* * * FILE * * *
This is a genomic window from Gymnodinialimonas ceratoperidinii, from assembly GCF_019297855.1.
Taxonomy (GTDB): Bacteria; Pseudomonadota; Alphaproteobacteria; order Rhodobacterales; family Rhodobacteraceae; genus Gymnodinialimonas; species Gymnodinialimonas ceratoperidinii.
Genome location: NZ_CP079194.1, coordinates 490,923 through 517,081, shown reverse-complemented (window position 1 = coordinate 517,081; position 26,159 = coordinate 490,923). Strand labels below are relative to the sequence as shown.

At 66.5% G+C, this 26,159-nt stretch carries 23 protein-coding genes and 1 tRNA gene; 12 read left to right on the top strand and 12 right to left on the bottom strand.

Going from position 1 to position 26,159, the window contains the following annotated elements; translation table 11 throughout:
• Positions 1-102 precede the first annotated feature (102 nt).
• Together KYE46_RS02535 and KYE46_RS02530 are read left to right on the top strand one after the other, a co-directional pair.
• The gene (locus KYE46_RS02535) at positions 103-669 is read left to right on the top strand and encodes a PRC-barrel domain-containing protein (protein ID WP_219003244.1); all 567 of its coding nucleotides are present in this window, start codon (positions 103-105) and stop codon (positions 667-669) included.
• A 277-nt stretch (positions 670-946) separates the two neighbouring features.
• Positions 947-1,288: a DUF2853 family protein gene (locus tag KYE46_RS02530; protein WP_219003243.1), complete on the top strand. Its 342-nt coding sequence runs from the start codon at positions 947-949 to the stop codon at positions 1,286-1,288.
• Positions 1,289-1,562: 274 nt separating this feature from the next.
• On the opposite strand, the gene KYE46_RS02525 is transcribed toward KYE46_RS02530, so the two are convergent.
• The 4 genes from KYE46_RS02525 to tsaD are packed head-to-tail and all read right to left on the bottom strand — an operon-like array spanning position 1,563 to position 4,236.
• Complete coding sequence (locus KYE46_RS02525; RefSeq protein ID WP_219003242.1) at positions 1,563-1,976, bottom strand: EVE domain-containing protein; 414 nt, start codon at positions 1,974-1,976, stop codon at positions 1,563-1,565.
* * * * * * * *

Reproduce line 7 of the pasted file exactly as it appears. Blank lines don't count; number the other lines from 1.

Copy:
• Together KYE46_RS02535 and KYE46_RS02530 are read left to right on the top strand one after the other, a co-directional pair.